Chris Rock is one of the most insightful comedians of his generation.
When he embarks upon a media blitz to promote a new movie, the interviews usually transcend the bafflegab we’ve come to expect from junkets and celebrity Q&As. There’s none of the “this was a challenging project” or “I prepared by doing (blank)” stuff because Rock is cursed: he’s always observing, always squinting at the big picture, always getting lost in deeper thoughts.
Unlike most celebrities, Rock has something to say.
More important, he isn’t afraid to say it.
So it was no surprise to watch him hijack his own publicity tour for Top Five — his new film that hits theatres Dec. 12 — and instead lob some truth bombs at a time when America is again grappling with the thorny issue of racism.
In a lengthy interview with New York magazine, Rock attacked the notion of “black progress” by saying: “So, to say Obama is progress is saying that he’s the first black person that is qualified to be president. That’s not black progress. That’s white progress. There’s been black people qualified to be president for hundreds of years.”
This was the warm-up to his main act.
In an essay for The Hollywood Reporter, which quickly lit a fuse under the Internet, Rock called out Hollywood as a “white industry,” lamented the lack of diversity in executive suites and claimed Los Angeles was a “slave state” for Mexicans who’ve been excluded from the glam machinery and exiled to indentured servitude.
“You’re telling me no Mexicans are qualified to do anything at a studio? Really? Nothing but mop up? What are the odds that that’s true? The odds are, because people are people, that there’s probably a Mexican David Geffen mopping up for somebody’s company right now. The odds are that there’s probably a Mexican who’s that smart who’s never going to be given a shot.”
And this is where he lost me.
Hollywood is a world unto itself. It is mercenary, cutthroat, driven purely by money. If someone can make a dime off someone else, that someone else will be given a shot even if his or her skin colour is orange with neon blue polka dots.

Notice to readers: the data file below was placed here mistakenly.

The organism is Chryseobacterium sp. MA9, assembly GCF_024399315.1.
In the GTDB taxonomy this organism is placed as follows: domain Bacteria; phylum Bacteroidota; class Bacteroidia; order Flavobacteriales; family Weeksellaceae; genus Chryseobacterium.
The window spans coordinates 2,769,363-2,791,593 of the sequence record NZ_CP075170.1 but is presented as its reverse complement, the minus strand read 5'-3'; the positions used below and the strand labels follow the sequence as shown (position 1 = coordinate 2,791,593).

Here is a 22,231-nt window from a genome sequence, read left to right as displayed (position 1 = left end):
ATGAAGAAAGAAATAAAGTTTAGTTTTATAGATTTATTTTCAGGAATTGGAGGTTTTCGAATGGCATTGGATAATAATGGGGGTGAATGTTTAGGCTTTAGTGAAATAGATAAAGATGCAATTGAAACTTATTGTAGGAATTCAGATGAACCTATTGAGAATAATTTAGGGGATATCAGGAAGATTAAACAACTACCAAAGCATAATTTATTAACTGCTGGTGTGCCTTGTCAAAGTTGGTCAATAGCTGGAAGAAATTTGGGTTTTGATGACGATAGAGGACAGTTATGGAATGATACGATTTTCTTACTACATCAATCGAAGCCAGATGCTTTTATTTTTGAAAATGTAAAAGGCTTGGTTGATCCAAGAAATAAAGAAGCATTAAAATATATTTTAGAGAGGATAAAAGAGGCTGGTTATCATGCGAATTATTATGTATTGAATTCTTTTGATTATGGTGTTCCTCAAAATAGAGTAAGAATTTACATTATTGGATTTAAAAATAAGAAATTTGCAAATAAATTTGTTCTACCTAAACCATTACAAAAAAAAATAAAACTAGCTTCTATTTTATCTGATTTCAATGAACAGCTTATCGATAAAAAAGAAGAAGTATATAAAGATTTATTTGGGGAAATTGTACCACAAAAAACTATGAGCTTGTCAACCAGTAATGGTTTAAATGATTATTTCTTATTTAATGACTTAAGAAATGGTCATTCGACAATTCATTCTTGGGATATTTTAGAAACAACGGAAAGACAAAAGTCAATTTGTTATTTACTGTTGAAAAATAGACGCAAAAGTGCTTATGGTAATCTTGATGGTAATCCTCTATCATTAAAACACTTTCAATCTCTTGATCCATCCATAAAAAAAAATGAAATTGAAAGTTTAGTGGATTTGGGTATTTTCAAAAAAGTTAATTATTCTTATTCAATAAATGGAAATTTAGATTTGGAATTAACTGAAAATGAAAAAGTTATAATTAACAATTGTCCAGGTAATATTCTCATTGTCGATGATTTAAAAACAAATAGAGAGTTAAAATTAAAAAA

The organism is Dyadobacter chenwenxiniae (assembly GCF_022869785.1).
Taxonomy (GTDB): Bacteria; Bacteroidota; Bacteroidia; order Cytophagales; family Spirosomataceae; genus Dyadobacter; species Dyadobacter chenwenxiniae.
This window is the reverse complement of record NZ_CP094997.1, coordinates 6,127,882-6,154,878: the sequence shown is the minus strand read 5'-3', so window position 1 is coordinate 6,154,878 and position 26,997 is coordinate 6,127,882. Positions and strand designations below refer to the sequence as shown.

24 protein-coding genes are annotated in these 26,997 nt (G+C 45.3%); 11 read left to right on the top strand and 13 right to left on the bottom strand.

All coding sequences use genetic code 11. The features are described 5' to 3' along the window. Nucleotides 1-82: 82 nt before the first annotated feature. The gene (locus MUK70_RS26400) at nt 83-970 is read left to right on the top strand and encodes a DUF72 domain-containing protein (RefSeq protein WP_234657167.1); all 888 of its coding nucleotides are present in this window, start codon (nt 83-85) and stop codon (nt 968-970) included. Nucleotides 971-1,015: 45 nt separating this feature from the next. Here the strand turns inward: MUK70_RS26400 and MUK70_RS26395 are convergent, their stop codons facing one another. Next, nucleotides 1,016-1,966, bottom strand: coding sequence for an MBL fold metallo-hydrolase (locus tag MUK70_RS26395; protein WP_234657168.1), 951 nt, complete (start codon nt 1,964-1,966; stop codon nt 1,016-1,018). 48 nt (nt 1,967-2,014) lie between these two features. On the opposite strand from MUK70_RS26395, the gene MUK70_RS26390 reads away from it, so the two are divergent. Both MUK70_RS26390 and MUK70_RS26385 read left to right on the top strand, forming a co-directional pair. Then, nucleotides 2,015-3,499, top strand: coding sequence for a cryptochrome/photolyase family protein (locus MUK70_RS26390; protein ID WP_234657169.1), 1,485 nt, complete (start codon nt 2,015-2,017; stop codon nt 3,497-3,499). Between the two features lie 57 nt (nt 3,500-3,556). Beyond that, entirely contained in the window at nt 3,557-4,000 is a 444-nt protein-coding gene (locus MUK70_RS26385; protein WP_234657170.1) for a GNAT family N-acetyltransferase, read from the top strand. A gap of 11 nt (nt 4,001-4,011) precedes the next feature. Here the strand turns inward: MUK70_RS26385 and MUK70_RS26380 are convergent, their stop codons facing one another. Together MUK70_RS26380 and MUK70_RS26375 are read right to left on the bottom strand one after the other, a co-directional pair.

The only colour that matters is green.
When Rock arrived on the scene 30 years ago, as he mentions with no sense of irony, the biggest star was Eddie Murphy. With each passing year, the doors have creaked open a little wider and more minorities walk through to grab parts and jobs and opportunities their parents could have never imagined.
If a movie about Gandhi was made today, producers could easily find a lead Indian actor for the title role and not be forced to brown up someone like Ben Kingsley, as happened when such a film was made in 1982.
Rock is not only the star of Top Five; he wrote the script and sat in the director’s chair. When it premiered at the Toronto International Film Festival this fall, it led to a bidding war and broke records when Paramount nabbed the distribution rights for an astonishing $12.5 million.
Not bad for a system built on discrimination.
Rock is richer than the vast majority of white people on the planet. That he acquired this fame and fortune inside a system that is “kind of racist,” to use his words, suggests it’s not the kind of racist we should worry about given recent events.
There were demonstrations across America this week to protest the death of Eric Garner, an unarmed black man whose haunting last words on July 17 were “I can’t breathe.” After calmly telling police he was minding his own business, Garner was cornered and placed in a chokehold by NYPD officer Daniel Pantaleo. The incident was captured on video. It is unambiguous in its horror.
Despite the damning evidence, a grand jury on Wednesday did not indict Pantaleo. This happened a few days after a grand jury did not indict the officer in Ferguson, Mo., who shot and killed Michael Brown, another unarmed black man who had the misfortune of being in the wrong place at the wrong time, which is to say, was just trying to live his life.
Hollywood may not be as inclusive as Rock would like. But it is far more inclusive than America itself. The backlots and boardrooms are positively genteel compared to the street where Brown died in a blast of bullets, to the dusty stretch of concrete outside a storefront where Garner took his last breath.
We forget about these small-town corners until something terrible happens. We forget these corners are full of people who have nowhere else to go. This is the opposite of Hollywood, which operates on a voluntary basis.
Nobody is forced to become a star. Celebrity is not a birthright.
But not getting killed by the police should be.
Chris Rock sees himself as a merchant of truth. He’s a brilliant guy, no question. But in comedy, timing is everything. And when held up to recent events, his comments reveal a truth that runs counter to the point he was making: when it comes to America’s race problem, Hollywood is the least of it.